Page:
Archives for March 2017

Bankruptcy and Business Litigation

When you own or operate a business venture, you know that legal challenges are often a cost of doing business. A bankruptcy petition can offer some benefit in the midst of a business dispute. If you are involved in a dispute that threatens the viability of your business, but the long-term prospects are good, you can use the bankruptcy laws to minimize the impact of litigation. If, on the other hand, your business has little chance of success, a Chapter 7 liquidation proceeding can be the most effective way to shut down business operations.

The Advantages of Filing a Bankruptcy Petition

The first, and perhaps most powerful benefit you get when you seek protection in bankruptcy is the automatic stay. With the automatic stay, you have the power of the bankruptcy court behind you, prohibiting creditors from calling you, writing you, taking legal action against you or using any means other than the bankruptcy proceeding to collect the debt from you. A creditor can petition the bankruptcy court to lift the automatic stay, but such a request is rarely granted, provided you don’t engage in fraud or misrepresentation, and that honor your commitments in the bankruptcy process.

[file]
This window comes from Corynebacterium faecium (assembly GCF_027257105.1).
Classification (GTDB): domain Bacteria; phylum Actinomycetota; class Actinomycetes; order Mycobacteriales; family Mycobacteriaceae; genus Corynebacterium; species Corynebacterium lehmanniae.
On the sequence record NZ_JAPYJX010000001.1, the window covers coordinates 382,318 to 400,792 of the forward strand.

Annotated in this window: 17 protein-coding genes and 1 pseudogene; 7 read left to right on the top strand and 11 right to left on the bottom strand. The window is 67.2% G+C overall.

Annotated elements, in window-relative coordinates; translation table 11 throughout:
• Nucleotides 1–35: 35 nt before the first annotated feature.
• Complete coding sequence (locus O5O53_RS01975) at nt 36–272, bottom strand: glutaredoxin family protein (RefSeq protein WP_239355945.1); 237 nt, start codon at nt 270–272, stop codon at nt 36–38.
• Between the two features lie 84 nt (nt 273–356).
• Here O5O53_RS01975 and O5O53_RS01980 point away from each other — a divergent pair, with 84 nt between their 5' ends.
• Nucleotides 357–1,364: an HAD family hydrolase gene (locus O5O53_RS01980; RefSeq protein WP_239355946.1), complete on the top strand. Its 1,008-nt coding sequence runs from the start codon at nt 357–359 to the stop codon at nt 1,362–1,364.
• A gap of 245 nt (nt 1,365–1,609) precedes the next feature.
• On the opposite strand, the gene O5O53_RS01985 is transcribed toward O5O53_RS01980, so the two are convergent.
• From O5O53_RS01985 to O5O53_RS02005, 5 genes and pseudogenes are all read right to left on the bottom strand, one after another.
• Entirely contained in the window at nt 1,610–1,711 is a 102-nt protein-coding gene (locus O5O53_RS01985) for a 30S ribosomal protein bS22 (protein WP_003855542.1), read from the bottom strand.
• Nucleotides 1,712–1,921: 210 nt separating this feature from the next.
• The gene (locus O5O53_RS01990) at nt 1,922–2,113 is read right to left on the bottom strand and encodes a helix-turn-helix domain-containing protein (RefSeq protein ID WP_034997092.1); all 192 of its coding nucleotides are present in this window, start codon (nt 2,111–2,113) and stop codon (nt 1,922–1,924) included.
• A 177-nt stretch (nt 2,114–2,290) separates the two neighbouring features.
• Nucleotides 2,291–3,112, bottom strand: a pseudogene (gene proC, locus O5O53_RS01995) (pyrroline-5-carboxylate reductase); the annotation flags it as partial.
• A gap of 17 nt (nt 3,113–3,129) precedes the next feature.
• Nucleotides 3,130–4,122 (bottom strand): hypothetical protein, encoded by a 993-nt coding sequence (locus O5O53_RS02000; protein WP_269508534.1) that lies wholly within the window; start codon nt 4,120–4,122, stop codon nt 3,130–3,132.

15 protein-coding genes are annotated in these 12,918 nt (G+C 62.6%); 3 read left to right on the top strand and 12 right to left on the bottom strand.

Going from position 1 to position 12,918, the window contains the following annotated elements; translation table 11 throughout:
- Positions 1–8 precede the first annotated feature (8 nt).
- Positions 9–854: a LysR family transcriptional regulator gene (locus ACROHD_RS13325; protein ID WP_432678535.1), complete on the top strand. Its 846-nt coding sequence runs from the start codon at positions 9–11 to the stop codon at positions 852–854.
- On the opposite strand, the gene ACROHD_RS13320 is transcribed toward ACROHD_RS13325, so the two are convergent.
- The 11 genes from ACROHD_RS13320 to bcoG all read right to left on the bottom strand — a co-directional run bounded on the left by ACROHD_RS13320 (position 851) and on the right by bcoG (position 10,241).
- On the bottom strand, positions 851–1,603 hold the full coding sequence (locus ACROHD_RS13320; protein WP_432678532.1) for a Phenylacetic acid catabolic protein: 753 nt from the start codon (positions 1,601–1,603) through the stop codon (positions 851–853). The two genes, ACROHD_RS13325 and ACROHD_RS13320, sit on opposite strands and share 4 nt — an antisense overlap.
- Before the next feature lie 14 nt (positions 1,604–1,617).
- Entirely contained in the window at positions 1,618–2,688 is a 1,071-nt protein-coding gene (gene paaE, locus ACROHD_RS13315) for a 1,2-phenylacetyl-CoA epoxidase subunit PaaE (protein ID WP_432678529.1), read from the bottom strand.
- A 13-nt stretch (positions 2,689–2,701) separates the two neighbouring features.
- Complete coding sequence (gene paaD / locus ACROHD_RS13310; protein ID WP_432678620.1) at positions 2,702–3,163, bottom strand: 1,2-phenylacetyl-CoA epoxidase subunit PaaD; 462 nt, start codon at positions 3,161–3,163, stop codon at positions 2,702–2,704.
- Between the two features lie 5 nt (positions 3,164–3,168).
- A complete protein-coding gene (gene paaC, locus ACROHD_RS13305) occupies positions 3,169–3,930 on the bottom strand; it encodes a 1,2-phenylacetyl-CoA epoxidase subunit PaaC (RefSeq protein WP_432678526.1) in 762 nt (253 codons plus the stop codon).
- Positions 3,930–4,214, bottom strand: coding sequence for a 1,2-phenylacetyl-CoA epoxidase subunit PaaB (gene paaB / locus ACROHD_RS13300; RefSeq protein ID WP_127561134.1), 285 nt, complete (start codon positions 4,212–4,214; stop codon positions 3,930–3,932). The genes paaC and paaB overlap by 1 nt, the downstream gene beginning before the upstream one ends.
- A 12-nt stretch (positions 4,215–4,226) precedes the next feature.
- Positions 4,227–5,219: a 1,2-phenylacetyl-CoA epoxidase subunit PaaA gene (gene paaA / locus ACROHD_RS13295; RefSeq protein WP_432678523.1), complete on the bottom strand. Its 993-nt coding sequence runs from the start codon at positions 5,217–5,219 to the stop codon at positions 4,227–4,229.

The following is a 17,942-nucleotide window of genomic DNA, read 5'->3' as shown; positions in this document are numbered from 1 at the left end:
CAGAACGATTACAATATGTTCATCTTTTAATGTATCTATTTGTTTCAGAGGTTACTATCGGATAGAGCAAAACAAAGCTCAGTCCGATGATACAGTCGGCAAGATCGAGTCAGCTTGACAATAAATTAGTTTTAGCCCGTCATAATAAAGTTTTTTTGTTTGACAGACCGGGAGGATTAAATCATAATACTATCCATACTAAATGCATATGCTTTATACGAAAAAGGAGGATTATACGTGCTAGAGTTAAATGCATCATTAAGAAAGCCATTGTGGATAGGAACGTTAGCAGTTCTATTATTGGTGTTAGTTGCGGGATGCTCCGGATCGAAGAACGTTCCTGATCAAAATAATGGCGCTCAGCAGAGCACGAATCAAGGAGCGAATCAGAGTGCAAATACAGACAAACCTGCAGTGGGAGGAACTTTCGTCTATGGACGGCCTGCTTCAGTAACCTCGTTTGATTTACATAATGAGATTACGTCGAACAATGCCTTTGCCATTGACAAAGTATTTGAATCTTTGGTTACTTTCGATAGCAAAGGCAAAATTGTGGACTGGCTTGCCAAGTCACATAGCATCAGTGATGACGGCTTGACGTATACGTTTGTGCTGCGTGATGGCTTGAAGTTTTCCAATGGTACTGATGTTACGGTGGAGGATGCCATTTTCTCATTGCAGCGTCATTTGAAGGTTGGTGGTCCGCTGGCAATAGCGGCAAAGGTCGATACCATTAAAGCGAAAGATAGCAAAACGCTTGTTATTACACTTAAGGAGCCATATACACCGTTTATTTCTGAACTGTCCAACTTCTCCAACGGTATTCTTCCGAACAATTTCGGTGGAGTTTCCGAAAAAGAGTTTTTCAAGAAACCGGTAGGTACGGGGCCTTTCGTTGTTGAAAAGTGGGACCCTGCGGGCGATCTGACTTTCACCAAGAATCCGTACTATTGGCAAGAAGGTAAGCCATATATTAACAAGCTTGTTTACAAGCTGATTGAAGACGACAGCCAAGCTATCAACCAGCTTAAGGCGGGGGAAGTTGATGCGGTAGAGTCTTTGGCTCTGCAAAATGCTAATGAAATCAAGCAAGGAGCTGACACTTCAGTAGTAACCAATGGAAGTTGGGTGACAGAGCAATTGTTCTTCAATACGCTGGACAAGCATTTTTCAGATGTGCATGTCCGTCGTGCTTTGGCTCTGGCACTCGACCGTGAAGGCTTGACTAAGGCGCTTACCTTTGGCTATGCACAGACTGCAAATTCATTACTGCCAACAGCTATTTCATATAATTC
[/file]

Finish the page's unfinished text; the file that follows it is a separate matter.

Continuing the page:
If you plan to close your business, your best option is a Chapter 7 filing. However, if you need temporary relief, but believe that your business has long-term potential, you may want to proceed under Chapter 11. A Chapter 11 petition allows you to restructure or renegotiate your debt, so that it becomes affordable. You’ll have to submit a reorganization plan, which must be approved by your creditors and by the court.

Contact Neuner & Ventura, LLP

We understand the stress, anxiety and confusion that can be associated with a potential bankruptcy filing. We offer a free initial consultation to every client. For an appointment, call Neuner & Ventura at 856-596-2828 or send us an e-mail. We do, however, reserve the right to charge a fee to review any work done by another attorney. Evening and weekend appointments are available upon request.

Representing Clients across South Jersey

How Does the Means Test Work?

If you are thinking about filing for personal bankruptcy protection, one of your first decisions will be whether to seek to permanently discharge debt under Chapter 7 or to try to reorganize your debt under Chapter 13. Pursuant to the changes made to the bankruptcy laws more than a decade ago, much of that decision is taken out of your hands now, as you must submit to a “means test” in order to qualify for Chapter 7 bankruptcy protection. The purpose of the means test is to ascertain whether you will have the financial resources to repay your creditors over a three to five year period. If so, you won’t be able to pursue Chapter 7.

The means test is essentially a formula that ensures that anyone with sufficient income repay debts rather than having them wiped out. To make that determination, the means test looks at your “current monthly income,” i.e., your average income for the six months immediately prior to filing your petition. The test will also look at your expenses to determine how much “disposable” income you have. The more disposable income, the greater the likelihood that you’ll prohibited from filing Chapter 7. The income limits vary from state to state.